Whilst honeybees are wonderful for food production or wellbeing, unfortunately, under some circumstances, managed hives can have a harmful effect on local biodiversity. The honeybee is not an endangered species and in NPT we have small populations of endangered wild pollinators, such as the Shrill Carder Bee (Bombus sylvarum). There is increasing concern that declines in wild pollinators may be exacerbated by unnaturally high densities of honeybees, associated with some forms of beekeeping*.
Managed honeybees are known to affect wild pollinators in two main ways: competition for floral resources, and the spread of diseases **. Each hive introduces an extra 35-40,000 honeybees to the area, and therefore beekeepers should create significant floral resources for each hive in order to reduce the pressure on wild bees already present in the locality of the hive.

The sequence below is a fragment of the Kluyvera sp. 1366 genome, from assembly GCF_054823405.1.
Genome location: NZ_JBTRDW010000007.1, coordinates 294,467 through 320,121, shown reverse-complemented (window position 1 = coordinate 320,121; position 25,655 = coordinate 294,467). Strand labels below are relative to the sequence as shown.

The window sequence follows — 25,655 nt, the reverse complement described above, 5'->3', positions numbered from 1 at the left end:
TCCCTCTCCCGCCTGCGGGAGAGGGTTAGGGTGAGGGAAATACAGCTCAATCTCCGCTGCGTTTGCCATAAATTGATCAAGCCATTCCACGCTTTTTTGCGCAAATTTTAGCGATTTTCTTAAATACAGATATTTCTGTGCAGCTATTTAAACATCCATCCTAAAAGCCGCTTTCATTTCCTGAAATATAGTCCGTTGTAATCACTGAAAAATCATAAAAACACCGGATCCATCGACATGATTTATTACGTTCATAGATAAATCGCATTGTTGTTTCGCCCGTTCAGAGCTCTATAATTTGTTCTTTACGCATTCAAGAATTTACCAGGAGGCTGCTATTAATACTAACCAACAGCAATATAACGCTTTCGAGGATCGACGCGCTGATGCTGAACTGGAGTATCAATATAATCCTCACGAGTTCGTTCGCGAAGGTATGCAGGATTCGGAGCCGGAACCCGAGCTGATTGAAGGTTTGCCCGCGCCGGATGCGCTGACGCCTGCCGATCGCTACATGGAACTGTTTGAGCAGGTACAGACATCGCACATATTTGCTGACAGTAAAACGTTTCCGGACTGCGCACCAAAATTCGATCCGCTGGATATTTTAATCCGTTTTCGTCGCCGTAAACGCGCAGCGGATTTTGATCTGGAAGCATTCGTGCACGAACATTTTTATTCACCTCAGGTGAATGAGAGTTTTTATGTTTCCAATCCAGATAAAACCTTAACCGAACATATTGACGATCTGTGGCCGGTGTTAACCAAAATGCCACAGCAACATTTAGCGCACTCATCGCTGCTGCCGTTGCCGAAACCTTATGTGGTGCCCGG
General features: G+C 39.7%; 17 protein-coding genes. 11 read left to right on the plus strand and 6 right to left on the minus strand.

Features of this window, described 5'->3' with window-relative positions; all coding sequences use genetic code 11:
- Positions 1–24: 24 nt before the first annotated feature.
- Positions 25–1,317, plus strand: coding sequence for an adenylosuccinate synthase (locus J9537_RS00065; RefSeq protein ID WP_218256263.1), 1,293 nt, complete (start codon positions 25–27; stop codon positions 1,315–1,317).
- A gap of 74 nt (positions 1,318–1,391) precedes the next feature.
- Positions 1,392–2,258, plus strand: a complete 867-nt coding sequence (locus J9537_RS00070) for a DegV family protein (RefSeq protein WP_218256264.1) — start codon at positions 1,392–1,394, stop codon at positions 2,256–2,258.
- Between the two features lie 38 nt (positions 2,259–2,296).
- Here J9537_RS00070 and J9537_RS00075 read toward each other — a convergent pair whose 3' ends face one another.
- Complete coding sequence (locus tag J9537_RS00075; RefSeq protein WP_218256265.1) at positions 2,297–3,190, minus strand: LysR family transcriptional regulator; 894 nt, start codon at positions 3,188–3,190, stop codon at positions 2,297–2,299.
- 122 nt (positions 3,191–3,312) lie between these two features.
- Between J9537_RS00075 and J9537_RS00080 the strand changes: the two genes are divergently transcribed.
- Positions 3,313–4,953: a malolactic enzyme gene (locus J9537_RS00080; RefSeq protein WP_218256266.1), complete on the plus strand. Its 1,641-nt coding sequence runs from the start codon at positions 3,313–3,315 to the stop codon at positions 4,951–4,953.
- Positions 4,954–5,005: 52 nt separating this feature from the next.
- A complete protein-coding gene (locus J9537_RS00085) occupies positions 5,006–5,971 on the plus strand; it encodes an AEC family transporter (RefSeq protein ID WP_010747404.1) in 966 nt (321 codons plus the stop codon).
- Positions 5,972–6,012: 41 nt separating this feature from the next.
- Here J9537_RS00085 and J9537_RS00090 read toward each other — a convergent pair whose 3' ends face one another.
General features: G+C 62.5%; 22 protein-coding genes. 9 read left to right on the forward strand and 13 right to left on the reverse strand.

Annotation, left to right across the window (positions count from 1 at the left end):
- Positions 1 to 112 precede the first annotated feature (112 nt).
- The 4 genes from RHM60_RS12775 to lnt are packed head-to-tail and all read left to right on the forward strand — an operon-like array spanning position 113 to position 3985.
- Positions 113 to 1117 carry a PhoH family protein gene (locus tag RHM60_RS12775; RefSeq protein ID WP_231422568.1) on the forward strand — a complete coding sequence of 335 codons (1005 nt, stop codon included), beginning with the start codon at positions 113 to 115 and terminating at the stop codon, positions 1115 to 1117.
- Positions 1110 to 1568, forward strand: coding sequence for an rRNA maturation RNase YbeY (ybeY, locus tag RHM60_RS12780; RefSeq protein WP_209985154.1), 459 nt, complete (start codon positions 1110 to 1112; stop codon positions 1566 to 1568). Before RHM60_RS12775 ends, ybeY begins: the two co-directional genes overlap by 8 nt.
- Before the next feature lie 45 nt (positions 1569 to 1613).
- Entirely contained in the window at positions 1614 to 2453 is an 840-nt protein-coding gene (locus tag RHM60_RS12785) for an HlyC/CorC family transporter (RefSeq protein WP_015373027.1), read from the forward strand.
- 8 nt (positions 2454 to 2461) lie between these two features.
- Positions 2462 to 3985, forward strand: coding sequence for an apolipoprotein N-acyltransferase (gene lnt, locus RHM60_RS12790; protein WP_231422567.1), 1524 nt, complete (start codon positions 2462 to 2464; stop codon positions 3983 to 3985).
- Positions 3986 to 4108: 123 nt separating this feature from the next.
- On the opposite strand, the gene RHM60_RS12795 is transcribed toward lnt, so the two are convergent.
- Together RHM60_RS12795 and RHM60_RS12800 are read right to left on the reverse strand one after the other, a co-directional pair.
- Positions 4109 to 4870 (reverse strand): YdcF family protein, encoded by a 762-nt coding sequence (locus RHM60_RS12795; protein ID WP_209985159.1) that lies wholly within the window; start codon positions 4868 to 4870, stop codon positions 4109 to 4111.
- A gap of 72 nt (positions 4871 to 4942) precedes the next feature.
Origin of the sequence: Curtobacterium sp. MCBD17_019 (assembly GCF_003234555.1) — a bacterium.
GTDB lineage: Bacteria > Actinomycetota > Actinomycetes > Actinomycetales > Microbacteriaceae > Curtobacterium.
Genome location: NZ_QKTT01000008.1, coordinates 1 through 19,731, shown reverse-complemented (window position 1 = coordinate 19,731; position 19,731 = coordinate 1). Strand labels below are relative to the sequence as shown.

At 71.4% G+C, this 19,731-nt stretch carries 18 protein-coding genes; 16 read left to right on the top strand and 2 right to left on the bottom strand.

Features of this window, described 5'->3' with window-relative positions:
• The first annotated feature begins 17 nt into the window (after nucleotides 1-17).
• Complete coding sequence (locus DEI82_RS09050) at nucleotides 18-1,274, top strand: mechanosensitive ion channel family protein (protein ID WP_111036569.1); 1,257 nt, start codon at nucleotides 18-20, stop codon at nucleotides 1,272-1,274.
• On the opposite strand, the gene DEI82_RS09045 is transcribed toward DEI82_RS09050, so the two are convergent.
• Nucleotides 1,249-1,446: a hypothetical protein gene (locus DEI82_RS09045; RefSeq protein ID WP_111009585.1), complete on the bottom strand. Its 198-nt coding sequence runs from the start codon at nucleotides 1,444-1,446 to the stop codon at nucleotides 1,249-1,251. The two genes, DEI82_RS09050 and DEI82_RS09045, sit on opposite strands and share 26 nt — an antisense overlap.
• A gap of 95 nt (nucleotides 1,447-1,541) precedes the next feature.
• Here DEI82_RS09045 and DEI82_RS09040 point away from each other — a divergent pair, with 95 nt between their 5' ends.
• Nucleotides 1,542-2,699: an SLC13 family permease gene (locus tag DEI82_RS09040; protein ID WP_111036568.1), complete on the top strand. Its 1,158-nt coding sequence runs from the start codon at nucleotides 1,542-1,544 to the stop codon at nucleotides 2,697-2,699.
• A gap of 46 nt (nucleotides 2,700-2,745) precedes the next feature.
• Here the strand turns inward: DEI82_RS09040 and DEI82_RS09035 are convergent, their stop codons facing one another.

In order to prevent unnecessary strain on our wild bee populations, we will not be installing bee hives ourselves, or allowing installation of bee hives on council-owned land under the NPT Bee Friendly Scheme. You can read more about honeybees and conservation in the position statement on the Bumblebee Conservation Trust website.
*Roubik 1978, Goulson 2003, Paini 2004, Fürst et al 2014, Geslin et al 2016, Torné-Noguera et al 2016, Cane & Tepedino 2017, Mallinger et al 2017, Geldman & González-Varo 2018, Wojcik et al 2018
** Paini 2004, Van der Spek 2012, Mallinger et al 2017, Kleijn et al 2018